Greek Islands

Author: pakce  |  Category: Destination Greek Islands

From ancient archaeological sites to the plethora of beaches, active volcanoes to white adobe architecture hugging seaside cliffs, the islands of Greece beckon visitors with so much to see and do. A relaxing cruise of the mystical, enchanting Greek Islands is one way to sample the islands’ different personalities and offerings. Here’s a peek at just three popular ports of call on cruises of the Aegean Sea: ^Top

Sublime Santorini

Santorini is composed of a cluster of islands that were formed by a massive volcanic eruption more than 3,600 years ago. Prior to the eruption, it was one large island; now it is a crescent-shaped caledera. Santorini is also the name of the largest island of the group, also known as Thira, Thera or Fira, the island’s capital city – confused yet?

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Don’t worry – semantics don’t really matter when your ship docks at Santorini, often considered the most beautiful island in Greece, and you have the day to explore the area. The towns of Thera, Oia and Thirasis – dotted with those famous cube-shaped, white-washed houses – are perched at the top of steep cliffs. To reach Thera, visitors either travel by donkey or cable car up the incline; or if you’re feeling extra ambitious, walk up the 600 steps.

Once you reach the main town, consider snapping your own photos of the often-photographed Agiou Mina, the 18th-century church with its blue dome and white bell tower. Another highlight is the interesting archaeological museum that houses prehistoric artifacts. Wine produced in Santorini is excellent, and you can sample offerings throughout the towns or by visiting a winery.

Still other ways to get up close and personal with Santorini: stroll through the winding maze of cobblestone walkways in the charming village of Oia; take in the scene at bustling Red Sand Beach, so named for the iron-rich cliffs that rise from the shore; travel by boat to the active volcano of Nea Kameni and nearby mineral-rich hot springs.


Marvelous Mykonos



With its famous windmills, dozens of beaches and picture-perfect setting against the crystal-clear Aegean Sea, Mykonos is the most popular destination in the Cyclades island chain. Here, you’ll want to see the pretty white windmills, a symbol of the island, and keep your eyes peeled for the local celebrity – a pelican. Typically at the waterfront, Petros the Pelican is probably the most well-known inhabitant of the island.

If you explore the main part of town, also called Mykonos Town, Chora or Hora, be prepared for a maze of ancient streets that were originally constructed to confuse attacking pirates. (Local shop and restaurants owners are accustomed to throngs of tourists; they’ll be happy to direct you if you get lost.)

For a taste of history, book a shore excursion to the nearby island of Delos, one of the most important historical, mythological and archaeological sites in all of Greece. Excavations here reveal that it was inhabited as early as the 3rd millennium B.C! Archaeological treasures here include the Temple of Apollo and the Terrace of the Lions, the 6th century B.C. Minoan Fountain, and the now-dry Sacred Lake, from which ancient inhabitants once drew their fresh water.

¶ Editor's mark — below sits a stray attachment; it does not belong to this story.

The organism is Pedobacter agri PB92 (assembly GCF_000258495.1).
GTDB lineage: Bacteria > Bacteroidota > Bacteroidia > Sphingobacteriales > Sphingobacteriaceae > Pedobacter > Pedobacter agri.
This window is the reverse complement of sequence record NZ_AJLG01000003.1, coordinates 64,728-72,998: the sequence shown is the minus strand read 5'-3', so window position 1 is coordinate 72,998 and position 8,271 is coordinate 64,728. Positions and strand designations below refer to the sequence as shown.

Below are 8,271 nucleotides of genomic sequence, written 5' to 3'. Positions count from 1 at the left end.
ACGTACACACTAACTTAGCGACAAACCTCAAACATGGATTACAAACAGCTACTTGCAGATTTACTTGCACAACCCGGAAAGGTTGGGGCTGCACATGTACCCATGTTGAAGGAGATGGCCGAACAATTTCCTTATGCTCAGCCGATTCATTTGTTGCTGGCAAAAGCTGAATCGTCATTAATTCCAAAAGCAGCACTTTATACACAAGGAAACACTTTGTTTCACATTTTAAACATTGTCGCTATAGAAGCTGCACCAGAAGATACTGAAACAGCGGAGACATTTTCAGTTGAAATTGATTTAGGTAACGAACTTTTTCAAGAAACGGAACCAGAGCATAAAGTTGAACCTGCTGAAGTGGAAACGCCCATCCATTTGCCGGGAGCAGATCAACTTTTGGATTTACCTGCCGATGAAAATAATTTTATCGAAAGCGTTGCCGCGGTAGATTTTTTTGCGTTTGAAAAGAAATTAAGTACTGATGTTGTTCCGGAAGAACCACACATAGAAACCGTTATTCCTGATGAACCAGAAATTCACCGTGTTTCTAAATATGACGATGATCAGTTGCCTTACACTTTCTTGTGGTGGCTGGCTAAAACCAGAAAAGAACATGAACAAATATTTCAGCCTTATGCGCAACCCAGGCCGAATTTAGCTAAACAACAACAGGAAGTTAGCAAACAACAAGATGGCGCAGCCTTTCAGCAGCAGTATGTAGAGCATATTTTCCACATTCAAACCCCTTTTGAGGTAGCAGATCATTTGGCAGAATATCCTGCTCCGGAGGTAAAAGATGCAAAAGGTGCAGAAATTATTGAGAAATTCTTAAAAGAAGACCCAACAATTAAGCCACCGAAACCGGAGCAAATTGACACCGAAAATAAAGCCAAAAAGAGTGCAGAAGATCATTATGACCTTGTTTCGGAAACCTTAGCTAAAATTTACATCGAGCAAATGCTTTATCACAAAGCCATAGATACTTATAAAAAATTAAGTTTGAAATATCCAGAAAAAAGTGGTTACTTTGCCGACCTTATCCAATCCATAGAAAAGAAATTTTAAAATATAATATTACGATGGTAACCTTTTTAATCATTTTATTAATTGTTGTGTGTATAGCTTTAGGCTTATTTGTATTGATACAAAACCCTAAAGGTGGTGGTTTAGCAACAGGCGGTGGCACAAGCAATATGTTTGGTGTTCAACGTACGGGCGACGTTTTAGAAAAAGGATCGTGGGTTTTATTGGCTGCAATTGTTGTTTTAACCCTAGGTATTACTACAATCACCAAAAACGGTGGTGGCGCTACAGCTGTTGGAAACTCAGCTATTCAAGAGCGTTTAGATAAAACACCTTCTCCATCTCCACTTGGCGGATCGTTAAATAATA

Sunny Rhodes


The largest island in the Dodecanese chain boasts more than 300 days of sunshine a year, so it’s no wonder visitors flock here to enjoy its ideal climate while relaxing on the beaches, strolling through the medieval town and learn about the ancient past with a visit to the Acropolis.

Rhodes “old town” is still encircled by its medieval wall. Inside, historic alleyways and pedestrian-friendly streets beckon with souvenir shops, goldsmiths and cafes. Here, the Knights of the Order of St. John founded a hospital that dates back to 1489, and it now houses the Archaeological Museum, with many pieces of ancient pottery and sculpture. Because of Rhodes relative proximity of Turkey, there is some evident Turkish influence on the island, namely in the form of the municipal baths, found in a 7th-century Byzantine building in the old town.

About 35 miles from Rhodes town is Lindos, a charming village set on a hill. For phenomenal views of the surrounding coast, make the climb to the Acropolis archaeological zone. Here, view the remains (and some reconstructed portions) of ancient temples, public buildings and a stadium

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Wherever you dock in Greece, be sure to seek out some of the savory cuisine. Naturally, seafood dishes reign supreme, but then you’ll also fine local delicacies such as pseftokeftedes, or meatless meatballs, in Santorini or papoutsaki, stuffed eggplant, in Rhodes. At nearly any of the islands’ many tavernas or sidewalk restaurants, there is the ubiquitous “Greek salad,” made with cucumbers, tomatoes, onions, feta cheese and olives, as well as tzatiki, a cucumber-yogurt dip served with bread. The national liquor is ouzo, a licorice-flavored drink, and wine is drunk with most meals here. Wine is relatively inexpensive, so have fun sampling some of the locally produced varieties!

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